Chapter

Samoan Midwives' Stories: Joining Social and Professional Midwives in New Models of Birth

Lesley Barclay Utumuu

in Birth Models That Work

Published by University of California Press

Published in print April 2009 | ISBN: 9780520248632
Published online May 2012 | e-ISBN: 9780520943339 | DOI: http://dx.doi.org/10.1525/california/9780520248632.003.0005
Samoan Midwives' Stories: Joining Social and Professional Midwives in New Models of Birth

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This chapter challenges the assumptions, still held in many postcolonial countries, that the migration and replication of a Western model of birthing is necessarily a desirable goal. It demonstrates how a group of leaders in one country, Samoa, have made considerable progress in both reconceptualizing and developing a “postcolonial” model of maternity care. Samoa's birth model integrates social systems and practitioners with professional nurse-midwives in a model of health services delivery that appears to be unique. The data collected from traditional and professional midwives show that the experience in Samoa paints a much more positive picture and demonstrates a convincing and successful transformation from colonized birthing models. The Samoan model of birth illustrates a postcolonial birth system that is developing in ways which are not only economical and pragmatic, but which also go beyond attention to physical outcomes to meet women's individual needs for good spiritual, emotional, and social outcomes of birth as well.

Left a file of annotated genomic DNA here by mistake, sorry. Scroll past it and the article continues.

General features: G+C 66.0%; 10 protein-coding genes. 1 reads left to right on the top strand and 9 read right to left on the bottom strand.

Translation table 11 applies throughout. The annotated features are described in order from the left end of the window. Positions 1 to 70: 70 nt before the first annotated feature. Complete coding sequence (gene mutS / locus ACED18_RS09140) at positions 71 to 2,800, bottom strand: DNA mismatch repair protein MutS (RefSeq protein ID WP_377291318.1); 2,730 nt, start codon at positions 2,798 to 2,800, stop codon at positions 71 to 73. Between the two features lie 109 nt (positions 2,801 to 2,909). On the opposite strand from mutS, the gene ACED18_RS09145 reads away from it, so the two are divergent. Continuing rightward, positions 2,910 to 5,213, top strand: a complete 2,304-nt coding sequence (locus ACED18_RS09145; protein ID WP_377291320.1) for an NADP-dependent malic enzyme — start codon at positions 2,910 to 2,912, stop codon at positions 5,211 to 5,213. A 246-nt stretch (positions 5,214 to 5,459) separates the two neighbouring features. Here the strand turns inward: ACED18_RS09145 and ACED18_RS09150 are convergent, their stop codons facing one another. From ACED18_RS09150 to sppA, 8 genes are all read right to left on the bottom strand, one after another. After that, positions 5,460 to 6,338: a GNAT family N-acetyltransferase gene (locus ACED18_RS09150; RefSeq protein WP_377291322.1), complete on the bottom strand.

Keywords: Samoa's birth model; social systems; postcolonial birth system; midwives; physical outcomes

Chapter.  8428 words. 

Subjects: Medical Anthropology

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